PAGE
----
I cut out the smock and shirt cuffs and have left them as one long strip. I put the strip onto a scroll frame and then transferred my blackwork pattern onto the fabric using a water erasable pen that I have had good sucess with in the past. I chose to use silk to stitch with as it seems to be the thread of choice in the extant examples shown in the Janet Arnold books, and I am using black to keep the color theme going in the outfit. I am using Rainbow Gallery's Splendor 12 ply silk, and I have broken it down to two thin strands that I am stitching with. this is a good long strand silk and is actually pretty tough thread, but very nice to work with. I want the stitching durable since it will be on my smock and my husband's shirt, but I also want it to look correct and feel good both in the stitching and in the wearing. I am also trying to keep it as reversable as possible, but I do have to tie it off somewhere, so I do have the occasional thick spot. I see that also in the surviving peices, so I don't feel too bad about mine.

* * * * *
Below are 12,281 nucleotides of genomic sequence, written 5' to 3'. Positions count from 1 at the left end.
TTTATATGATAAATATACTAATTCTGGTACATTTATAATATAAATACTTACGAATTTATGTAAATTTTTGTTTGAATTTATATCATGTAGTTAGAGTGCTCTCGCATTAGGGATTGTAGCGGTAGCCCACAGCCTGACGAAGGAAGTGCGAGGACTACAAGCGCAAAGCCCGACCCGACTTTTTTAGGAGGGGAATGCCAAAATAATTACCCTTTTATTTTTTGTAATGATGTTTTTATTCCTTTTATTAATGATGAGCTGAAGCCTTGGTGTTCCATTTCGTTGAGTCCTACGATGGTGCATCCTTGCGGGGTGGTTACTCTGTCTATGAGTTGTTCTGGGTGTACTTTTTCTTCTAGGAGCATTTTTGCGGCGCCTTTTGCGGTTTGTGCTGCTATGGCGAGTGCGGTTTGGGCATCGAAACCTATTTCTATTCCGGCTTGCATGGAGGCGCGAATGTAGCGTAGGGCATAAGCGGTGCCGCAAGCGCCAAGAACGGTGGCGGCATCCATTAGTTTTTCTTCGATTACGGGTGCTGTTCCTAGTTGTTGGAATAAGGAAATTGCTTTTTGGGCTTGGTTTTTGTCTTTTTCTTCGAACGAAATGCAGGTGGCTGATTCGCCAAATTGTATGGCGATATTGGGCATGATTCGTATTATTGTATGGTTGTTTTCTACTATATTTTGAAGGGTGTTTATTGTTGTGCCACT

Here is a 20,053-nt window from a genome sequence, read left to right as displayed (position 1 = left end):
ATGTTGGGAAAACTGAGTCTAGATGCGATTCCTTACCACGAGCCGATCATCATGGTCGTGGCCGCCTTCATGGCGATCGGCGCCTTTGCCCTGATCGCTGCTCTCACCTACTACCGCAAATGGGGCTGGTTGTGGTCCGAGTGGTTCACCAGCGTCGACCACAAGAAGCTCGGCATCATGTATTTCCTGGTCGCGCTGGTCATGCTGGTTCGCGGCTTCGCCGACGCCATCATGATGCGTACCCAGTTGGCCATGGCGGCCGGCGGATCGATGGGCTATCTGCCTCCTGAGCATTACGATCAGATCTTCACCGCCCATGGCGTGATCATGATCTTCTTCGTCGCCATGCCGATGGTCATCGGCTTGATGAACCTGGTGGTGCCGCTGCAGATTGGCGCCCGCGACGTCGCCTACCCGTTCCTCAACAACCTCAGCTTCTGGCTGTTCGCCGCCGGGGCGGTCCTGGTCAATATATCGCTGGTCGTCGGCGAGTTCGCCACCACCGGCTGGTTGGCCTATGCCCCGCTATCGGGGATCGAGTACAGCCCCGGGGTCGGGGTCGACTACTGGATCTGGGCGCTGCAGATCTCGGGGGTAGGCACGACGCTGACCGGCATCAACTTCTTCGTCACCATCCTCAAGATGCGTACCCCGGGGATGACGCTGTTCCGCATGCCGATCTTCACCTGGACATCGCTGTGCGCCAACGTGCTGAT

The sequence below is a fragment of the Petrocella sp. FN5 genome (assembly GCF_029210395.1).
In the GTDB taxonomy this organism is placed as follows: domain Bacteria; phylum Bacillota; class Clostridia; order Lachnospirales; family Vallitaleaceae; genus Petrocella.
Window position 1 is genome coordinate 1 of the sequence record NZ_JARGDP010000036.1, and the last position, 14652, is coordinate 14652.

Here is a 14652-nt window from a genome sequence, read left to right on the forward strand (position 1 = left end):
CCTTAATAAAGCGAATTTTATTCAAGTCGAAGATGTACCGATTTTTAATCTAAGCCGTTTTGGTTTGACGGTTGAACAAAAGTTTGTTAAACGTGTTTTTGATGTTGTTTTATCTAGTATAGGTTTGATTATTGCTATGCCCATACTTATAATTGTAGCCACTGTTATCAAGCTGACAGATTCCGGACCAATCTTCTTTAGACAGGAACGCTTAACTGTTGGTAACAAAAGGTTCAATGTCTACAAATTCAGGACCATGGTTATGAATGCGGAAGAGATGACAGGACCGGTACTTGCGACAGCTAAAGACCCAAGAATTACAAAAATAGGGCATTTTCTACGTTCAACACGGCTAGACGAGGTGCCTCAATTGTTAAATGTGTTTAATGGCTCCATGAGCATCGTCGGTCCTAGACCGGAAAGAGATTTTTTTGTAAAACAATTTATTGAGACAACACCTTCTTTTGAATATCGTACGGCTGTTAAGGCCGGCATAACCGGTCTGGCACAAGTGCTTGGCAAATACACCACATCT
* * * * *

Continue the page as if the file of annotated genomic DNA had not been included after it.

Here's the front...
and here's the back....
I've been doing the double running stitch along the vine and then around the leaves and through the next section of the vine. I leave the vine undone until I run out of thread, and then I start my new thread at the beginning of the vine section, filling in until I get to where I left off. It works, and it leaves fewer bulky sections, I think...
I am paranoid about getting it dirty, so I have only been stitching on it at home and then only when the babies are napping or it is late and the kids are in bed. Needless to say, it has been slow going so far.